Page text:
Rosacea: An Introduction

Rosacea & Body Dysmorphic Disorder

People with rosacea may also develop Body Dysmorphic Disorder (BDD) -- the most difficult of the psychological problems related with the skin disease.

The essential feature of Body Dysmorphic Disorder is a preoccupation with a defect in one's appearance no matter how slight, or an imagined defect.

Telangiectasia (distended and/or broken facial veins) and papules, both of which are frequent rosacea symptoms, are often reasons for rosacea patients to become distressed.

They often describe their findings of facial imperfections as:

  • tormenting
  • devestating
  • crushing

Or, they may just refer to themselves as generally ugly.

Many rosacea patients find their preoccupation with their physical findings difficult to control, and make little or no attempt to resist spending hours per week, or even per day, thinking about their "defect" to the point where these thoughts dominate their lives.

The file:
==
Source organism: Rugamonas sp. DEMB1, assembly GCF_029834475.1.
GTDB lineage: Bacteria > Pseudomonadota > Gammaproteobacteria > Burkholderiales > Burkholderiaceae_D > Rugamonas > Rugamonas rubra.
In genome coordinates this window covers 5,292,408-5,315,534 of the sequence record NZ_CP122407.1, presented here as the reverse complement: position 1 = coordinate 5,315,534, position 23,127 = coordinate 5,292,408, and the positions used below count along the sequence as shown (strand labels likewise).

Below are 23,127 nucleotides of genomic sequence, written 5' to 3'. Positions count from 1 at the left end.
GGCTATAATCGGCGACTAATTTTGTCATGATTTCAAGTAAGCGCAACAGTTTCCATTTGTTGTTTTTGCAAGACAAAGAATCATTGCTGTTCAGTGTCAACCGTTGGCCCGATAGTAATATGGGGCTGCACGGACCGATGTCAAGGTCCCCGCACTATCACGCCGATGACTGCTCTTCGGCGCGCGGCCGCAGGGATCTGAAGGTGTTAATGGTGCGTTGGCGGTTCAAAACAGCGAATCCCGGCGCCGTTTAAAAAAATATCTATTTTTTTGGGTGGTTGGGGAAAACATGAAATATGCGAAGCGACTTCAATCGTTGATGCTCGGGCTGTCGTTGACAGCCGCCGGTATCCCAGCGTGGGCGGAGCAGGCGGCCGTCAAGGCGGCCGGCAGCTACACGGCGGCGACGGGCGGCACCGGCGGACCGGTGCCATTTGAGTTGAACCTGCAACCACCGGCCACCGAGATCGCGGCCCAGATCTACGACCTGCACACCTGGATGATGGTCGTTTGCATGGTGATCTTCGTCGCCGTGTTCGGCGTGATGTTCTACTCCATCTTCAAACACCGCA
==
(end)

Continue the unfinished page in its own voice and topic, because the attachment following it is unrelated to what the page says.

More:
Significant impairment in many areas of functioning generally occurs. For example, these rosacea patients may be unable to go out on short notice because they feel they need to prepare their skin for public exposure well in advance.

Rosacea patients with body dysmorphic disorder frequently ask for reassurance about their appearance. Such reassurance is often heavily criticised and probed, and if it offers any relief, it can only be temporary.

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